2024 Election Threats Emerge

State legislatures find new ways to interfere with elections.

Published: 6.9.23

Our democracy survived a threat last fall, when Election Deniers overwhelmingly lost races for statewide offices that oversee voting. Unfortunately, the threat hasn’t abated—it’s just evolved. And election subversion efforts from state legislatures haven’t let up.

Legislatures in 38 states have already considered almost 200 bills this year that would make it easier for partisan politicians to overturn the will of the voters—and harder for trusted election officials to do their jobs.

That’s the key finding of the latest edition of “A Democracy Crisis in the Making,” a report released this week by States United and our partners at Protect Democracy and Law Forward.

These bills are being introduced at roughly the same pace as the past two years. So the threat isn’t receding, it’s just shapeshifting. In fact, the report shows that legislators are dreaming up entirely new ways to interfere with elections.

In Texas, two bills would allow the state to re-run an election under rules that apply to only a handful of counties. Other states are considering vague “forensic audits” of election results or error-prone hand counts.

This isn’t about election security. The point is to cause confusion and delay, which could make it easier for partisan officials to manipulate an election. Even when these bills don’t pass, they allow lies and conspiracy theories about elections to spread.

The 2024 election is a long way off. But states are setting the rules today—and putting nonpartisan elections at risk.

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State of the States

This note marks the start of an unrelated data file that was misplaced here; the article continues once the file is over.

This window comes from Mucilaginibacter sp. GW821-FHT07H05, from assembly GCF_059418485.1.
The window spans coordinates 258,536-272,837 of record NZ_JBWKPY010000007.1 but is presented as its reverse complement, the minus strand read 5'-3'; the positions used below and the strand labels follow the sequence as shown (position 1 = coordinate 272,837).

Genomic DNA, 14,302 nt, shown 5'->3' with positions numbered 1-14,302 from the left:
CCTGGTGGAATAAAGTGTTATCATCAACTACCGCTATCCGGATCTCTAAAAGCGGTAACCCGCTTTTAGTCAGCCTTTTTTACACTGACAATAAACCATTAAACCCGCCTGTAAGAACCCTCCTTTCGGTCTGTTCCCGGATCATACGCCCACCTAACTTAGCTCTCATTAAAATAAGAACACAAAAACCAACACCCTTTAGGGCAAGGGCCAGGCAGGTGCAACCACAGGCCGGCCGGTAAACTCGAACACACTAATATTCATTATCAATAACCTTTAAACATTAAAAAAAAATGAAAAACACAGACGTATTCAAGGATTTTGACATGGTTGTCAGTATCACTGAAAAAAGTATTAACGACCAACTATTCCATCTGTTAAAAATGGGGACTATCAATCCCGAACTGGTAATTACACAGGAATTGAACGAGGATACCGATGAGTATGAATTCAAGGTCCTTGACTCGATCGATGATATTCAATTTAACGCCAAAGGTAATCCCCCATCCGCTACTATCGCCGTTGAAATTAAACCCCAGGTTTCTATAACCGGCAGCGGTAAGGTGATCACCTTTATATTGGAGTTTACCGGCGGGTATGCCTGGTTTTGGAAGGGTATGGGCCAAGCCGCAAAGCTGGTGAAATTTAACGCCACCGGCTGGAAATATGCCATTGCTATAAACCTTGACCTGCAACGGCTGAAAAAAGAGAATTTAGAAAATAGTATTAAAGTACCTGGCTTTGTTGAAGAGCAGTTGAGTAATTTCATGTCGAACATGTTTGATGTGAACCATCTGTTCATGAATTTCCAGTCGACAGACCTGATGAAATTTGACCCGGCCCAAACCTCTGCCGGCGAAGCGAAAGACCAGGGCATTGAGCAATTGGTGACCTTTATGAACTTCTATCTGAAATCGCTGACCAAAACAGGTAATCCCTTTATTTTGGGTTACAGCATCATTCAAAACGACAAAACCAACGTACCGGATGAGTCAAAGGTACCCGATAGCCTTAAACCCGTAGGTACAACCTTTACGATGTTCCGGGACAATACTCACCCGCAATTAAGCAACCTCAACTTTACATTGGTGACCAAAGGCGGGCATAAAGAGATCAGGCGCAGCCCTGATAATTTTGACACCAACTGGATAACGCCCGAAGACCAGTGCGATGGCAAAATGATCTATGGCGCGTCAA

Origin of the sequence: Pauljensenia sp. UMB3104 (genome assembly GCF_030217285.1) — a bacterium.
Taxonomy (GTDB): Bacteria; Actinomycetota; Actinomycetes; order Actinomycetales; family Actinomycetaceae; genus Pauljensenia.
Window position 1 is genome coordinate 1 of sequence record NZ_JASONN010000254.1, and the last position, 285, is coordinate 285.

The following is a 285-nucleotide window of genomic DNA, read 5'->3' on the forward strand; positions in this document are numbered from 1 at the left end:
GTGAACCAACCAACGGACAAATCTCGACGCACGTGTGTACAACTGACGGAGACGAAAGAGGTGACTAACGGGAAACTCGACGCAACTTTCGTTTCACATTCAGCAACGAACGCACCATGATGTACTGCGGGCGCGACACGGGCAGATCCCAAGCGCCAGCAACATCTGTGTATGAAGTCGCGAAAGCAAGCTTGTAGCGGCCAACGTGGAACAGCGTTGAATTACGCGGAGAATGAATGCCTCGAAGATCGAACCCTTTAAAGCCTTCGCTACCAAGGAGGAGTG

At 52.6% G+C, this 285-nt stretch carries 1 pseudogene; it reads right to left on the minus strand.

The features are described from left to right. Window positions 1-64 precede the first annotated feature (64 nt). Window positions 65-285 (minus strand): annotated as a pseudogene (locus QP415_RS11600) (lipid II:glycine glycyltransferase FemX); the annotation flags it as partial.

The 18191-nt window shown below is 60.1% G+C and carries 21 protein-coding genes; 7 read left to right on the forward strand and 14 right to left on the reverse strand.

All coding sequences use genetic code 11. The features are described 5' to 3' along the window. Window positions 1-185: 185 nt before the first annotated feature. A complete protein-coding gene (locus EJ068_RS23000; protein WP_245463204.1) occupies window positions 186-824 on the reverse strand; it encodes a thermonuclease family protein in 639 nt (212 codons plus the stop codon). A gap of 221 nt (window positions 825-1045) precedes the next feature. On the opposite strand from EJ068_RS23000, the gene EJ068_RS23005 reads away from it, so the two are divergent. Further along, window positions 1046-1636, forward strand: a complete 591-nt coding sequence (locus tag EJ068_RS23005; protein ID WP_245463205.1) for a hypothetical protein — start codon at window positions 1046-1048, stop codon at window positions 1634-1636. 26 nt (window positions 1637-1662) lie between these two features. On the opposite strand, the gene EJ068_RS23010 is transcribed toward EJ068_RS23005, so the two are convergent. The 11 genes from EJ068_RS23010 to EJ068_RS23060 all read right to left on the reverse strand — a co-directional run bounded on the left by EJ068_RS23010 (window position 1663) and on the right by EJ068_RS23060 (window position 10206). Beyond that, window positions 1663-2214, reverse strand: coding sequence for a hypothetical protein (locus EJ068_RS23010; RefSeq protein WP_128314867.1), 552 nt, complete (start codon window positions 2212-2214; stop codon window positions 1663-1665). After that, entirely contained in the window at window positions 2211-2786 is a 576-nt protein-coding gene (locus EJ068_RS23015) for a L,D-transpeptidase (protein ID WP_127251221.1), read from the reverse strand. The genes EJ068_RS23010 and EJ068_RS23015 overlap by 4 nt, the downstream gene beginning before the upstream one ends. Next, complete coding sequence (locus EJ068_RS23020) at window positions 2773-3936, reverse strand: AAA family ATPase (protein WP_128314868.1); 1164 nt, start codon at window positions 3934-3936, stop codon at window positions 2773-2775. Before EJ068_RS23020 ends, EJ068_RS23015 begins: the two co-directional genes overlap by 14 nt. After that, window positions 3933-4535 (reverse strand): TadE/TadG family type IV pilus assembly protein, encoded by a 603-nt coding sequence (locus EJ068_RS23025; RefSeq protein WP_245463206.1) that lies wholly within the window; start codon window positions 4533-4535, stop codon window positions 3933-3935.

The Supreme Court ruled in favor of Black voters in an Alabama redistricting case. Three Republican former governors, represented by States United, argued in a brief to the court last year that diluting minority voting power undermines democracy. They encouraged the court to affirm a lower court’s decision rejecting Alabama’s congressional maps. The court did so, holding that the maps violated the Voting Rights Act.

In Arizona, the Mohave County Board of Supervisors voted to study the feasibility of implementing a hand count of all ballots in the 2024 election. Secretary of State Adrian Fontes wrote a letter in response, warning the supervisors that a proposal to hand-count all ballots could violate state and federal law, result in “significant human error,” and present security risks. He noted that the state’s electronic voting systems are secure, accurate, and subject to strict testing requirements under Arizona law and state election rules.

In The News

  • Federal prosecutors unveiled a 38-count indictment against former President Trump and a former aide. Trump is accused of mishandling classified documents, including military and nuclear secrets, and obstructing government efforts to get them back. The former president is also under indictment in New York and faces separate investigations into his efforts to stay in power after losing the 2020 election.
  • The Supreme Court ruled in favor of Black voters in an Alabama redistricting case, holding that the state’s congressional maps violated the Voting Rights Act. The court preserved Section 2 of the VRA, which protects minority voters from having their voting power diluted.
  • A Michigan man pleaded guilty to assisting in the 2020 plot to kidnap Gov. Gretchen Whitmer. The case serves as a reminder that political violence targets women in particular.
  • Former Vice President Mike Pence, former New Jersey Gov. Chris Christie, and North Dakota Gov. Doug Burgum entered the crowded race for president this week. Pence argued that Trump’s attempt to overturn the 2020 election makes him unfit to serve again.